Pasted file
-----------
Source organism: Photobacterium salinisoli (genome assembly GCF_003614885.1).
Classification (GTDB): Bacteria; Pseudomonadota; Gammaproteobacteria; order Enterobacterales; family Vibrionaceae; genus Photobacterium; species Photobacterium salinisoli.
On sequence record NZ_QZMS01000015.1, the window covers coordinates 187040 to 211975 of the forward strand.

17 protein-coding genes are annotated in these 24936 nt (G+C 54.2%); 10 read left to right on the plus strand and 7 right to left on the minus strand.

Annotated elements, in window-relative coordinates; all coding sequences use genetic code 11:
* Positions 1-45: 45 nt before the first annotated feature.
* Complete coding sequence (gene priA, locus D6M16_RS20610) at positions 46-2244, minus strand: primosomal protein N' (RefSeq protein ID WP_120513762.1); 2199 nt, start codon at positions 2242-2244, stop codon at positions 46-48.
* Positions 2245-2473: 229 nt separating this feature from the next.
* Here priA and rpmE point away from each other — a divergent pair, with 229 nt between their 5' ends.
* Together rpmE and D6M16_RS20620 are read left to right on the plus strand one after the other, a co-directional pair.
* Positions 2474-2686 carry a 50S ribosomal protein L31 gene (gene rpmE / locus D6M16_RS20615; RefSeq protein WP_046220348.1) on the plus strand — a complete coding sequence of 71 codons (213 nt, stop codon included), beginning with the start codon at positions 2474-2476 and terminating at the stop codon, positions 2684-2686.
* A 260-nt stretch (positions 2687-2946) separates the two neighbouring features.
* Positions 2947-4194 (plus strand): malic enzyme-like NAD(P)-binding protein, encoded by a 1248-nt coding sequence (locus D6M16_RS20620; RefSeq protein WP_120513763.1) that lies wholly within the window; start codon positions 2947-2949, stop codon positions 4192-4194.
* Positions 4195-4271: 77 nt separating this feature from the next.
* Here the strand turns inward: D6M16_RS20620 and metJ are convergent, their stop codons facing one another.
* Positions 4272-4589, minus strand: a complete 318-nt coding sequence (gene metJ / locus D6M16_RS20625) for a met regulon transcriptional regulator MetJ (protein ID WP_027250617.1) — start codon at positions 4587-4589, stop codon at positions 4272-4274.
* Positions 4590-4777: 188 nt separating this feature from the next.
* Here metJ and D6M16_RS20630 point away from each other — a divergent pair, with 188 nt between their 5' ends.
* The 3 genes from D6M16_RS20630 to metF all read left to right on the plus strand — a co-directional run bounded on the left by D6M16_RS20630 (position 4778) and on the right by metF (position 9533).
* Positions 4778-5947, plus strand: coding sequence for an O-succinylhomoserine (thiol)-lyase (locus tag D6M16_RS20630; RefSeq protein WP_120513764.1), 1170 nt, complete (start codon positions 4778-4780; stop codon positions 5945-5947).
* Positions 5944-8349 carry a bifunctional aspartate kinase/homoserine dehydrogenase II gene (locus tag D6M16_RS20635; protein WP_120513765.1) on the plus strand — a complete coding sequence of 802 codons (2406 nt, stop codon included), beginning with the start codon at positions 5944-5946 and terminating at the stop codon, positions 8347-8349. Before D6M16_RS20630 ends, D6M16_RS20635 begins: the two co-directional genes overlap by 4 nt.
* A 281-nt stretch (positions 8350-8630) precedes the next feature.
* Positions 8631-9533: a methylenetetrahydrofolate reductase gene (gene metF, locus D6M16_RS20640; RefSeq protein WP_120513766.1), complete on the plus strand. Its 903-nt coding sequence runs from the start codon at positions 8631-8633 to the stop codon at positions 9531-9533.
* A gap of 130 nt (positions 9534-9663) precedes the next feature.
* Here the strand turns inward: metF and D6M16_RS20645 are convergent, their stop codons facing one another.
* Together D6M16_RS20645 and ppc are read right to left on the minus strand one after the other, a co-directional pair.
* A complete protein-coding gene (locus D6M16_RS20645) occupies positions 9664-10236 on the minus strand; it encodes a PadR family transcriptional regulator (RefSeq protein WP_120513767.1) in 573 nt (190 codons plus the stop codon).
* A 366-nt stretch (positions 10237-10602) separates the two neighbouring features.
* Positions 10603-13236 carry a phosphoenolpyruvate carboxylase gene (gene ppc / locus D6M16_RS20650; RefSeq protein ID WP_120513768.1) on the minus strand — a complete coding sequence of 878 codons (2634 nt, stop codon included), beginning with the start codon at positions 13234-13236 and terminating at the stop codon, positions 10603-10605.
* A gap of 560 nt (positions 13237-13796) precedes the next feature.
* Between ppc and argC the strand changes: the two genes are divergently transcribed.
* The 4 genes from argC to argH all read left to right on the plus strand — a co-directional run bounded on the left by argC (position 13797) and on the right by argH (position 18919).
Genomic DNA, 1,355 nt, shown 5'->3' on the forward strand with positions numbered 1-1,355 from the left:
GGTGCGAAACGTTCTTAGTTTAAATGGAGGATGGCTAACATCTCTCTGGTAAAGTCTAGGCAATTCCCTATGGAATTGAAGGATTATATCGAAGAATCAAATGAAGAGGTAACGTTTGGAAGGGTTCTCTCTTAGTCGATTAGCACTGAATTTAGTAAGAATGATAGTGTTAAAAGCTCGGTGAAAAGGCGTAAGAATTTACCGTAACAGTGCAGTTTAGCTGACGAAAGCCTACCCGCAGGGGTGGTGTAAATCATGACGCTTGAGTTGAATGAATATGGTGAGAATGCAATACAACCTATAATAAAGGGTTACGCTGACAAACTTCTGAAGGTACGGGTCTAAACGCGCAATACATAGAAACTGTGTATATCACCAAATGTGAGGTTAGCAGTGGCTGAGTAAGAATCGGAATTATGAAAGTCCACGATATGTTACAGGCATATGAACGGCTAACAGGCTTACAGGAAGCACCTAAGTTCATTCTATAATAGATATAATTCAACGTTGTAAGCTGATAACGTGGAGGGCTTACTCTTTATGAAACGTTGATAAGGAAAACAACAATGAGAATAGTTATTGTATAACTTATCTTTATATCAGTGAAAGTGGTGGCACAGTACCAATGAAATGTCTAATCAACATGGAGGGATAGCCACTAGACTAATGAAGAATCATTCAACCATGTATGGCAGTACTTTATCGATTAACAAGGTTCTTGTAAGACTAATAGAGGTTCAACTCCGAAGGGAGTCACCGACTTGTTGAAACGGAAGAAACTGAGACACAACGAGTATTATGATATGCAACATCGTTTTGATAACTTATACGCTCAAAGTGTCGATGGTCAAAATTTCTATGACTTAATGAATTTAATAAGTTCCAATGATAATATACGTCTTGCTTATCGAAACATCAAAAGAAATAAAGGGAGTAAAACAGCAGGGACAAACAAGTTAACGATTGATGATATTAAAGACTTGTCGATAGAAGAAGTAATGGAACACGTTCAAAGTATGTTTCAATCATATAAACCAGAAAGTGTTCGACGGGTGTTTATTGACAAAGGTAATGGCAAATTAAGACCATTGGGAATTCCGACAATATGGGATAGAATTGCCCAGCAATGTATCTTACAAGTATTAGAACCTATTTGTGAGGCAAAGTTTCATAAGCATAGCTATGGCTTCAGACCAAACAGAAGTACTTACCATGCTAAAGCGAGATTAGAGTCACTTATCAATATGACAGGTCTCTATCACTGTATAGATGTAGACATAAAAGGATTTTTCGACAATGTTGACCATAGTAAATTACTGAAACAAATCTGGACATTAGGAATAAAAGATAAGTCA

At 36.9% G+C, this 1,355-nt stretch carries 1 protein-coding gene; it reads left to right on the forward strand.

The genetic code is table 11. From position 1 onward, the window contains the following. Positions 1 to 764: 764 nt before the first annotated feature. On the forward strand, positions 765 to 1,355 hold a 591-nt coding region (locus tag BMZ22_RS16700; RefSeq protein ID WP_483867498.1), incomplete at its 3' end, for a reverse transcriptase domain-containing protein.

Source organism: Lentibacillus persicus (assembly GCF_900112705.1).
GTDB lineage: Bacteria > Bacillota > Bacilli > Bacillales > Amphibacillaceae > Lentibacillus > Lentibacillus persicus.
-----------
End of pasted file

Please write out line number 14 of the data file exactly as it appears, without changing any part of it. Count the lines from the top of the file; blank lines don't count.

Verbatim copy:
* Positions 4195-4271: 77 nt separating this feature from the next.